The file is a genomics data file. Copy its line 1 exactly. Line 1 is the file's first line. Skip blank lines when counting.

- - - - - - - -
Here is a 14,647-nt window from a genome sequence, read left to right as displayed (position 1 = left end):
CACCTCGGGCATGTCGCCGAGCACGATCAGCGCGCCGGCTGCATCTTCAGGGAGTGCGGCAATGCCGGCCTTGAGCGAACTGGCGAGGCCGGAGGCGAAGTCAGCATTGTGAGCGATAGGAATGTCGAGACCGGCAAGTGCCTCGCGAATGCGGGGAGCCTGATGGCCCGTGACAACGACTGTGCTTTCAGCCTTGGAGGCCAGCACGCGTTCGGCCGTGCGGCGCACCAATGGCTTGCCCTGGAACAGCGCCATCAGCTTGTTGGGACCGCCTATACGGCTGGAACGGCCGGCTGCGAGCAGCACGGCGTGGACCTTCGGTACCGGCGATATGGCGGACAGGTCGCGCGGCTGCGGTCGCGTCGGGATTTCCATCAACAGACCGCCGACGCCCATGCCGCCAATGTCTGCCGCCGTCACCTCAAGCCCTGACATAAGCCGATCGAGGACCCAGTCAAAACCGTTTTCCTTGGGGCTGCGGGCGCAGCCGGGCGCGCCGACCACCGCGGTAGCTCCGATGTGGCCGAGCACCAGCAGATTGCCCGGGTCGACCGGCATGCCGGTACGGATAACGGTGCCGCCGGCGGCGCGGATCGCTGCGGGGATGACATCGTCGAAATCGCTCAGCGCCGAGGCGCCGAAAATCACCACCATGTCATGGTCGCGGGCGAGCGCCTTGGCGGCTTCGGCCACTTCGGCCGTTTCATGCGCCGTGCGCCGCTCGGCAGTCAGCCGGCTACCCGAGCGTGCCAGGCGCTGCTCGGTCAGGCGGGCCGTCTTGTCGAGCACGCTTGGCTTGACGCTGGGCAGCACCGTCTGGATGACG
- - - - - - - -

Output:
Here is a 14,647-nt window from a genome sequence, read left to right as displayed (position 1 = left end):